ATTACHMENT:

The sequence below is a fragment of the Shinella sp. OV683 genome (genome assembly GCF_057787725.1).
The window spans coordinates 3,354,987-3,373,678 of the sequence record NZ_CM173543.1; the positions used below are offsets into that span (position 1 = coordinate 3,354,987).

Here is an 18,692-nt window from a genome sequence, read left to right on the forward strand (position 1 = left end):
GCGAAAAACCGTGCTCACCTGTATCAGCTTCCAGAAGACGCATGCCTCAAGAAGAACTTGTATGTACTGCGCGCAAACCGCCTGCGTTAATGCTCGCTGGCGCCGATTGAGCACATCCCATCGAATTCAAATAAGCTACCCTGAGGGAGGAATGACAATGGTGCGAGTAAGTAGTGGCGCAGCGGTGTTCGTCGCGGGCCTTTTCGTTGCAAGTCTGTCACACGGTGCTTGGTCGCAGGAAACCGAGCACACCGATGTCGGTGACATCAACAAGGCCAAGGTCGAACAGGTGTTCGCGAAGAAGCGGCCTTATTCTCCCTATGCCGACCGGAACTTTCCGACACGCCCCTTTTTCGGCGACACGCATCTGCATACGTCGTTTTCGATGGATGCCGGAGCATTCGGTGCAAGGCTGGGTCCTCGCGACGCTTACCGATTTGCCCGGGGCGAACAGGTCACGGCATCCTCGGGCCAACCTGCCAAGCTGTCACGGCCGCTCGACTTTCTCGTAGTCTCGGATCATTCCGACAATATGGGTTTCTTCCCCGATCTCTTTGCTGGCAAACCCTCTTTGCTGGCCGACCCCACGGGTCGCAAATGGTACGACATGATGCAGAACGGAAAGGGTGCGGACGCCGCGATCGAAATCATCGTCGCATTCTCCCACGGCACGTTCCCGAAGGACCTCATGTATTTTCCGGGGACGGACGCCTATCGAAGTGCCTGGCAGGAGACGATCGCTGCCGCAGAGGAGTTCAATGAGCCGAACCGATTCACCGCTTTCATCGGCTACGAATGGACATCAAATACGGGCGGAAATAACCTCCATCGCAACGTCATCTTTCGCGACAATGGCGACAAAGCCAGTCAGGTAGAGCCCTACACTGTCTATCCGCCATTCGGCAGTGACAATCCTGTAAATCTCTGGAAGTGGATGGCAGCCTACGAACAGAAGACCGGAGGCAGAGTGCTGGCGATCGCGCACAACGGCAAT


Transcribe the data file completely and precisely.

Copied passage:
The sequence below is a fragment of the Shinella sp. OV683 genome (genome assembly GCF_057787725.1).
The window spans coordinates 3,354,987-3,373,678 of the sequence record NZ_CM173543.1; the positions used below are offsets into that span (position 1 = coordinate 3,354,987).

Here is an 18,692-nt window from a genome sequence, read left to right on the forward strand (position 1 = left end):
GCGAAAAACCGTGCTCACCTGTATCAGCTTCCAGAAGACGCATGCCTCAAGAAGAACTTGTATGTACTGCGCGCAAACCGCCTGCGTTAATGCTCGCTGGCGCCGATTGAGCACATCCCATCGAATTCAAATAAGCTACCCTGAGGGAGGAATGACAATGGTGCGAGTAAGTAGTGGCGCAGCGGTGTTCGTCGCGGGCCTTTTCGTTGCAAGTCTGTCACACGGTGCTTGGTCGCAGGAAACCGAGCACACCGATGTCGGTGACATCAACAAGGCCAAGGTCGAACAGGTGTTCGCGAAGAAGCGGCCTTATTCTCCCTATGCCGACCGGAACTTTCCGACACGCCCCTTTTTCGGCGACACGCATCTGCATACGTCGTTTTCGATGGATGCCGGAGCATTCGGTGCAAGGCTGGGTCCTCGCGACGCTTACCGATTTGCCCGGGGCGAACAGGTCACGGCATCCTCGGGCCAACCTGCCAAGCTGTCACGGCCGCTCGACTTTCTCGTAGTCTCGGATCATTCCGACAATATGGGTTTCTTCCCCGATCTCTTTGCTGGCAAACCCTCTTTGCTGGCCGACCCCACGGGTCGCAAATGGTACGACATGATGCAGAACGGAAAGGGTGCGGACGCCGCGATCGAAATCATCGTCGCATTCTCCCACGGCACGTTCCCGAAGGACCTCATGTATTTTCCGGGGACGGACGCCTATCGAAGTGCCTGGCAGGAGACGATCGCTGCCGCAGAGGAGTTCAATGAGCCGAACCGATTCACCGCTTTCATCGGCTACGAATGGACATCAAATACGGGCGGAAATAACCTCCATCGCAACGTCATCTTTCGCGACAATGGCGACAAAGCCAGTCAGGTAGAGCCCTACACTGTCTATCCGCCATTCGGCAGTGACAATCCTGTAAATCTCTGGAAGTGGATGGCAGCCTACGAACAGAAGACCGGAGGCAGAGTGCTGGCGATCGCGCACAACGGCAAT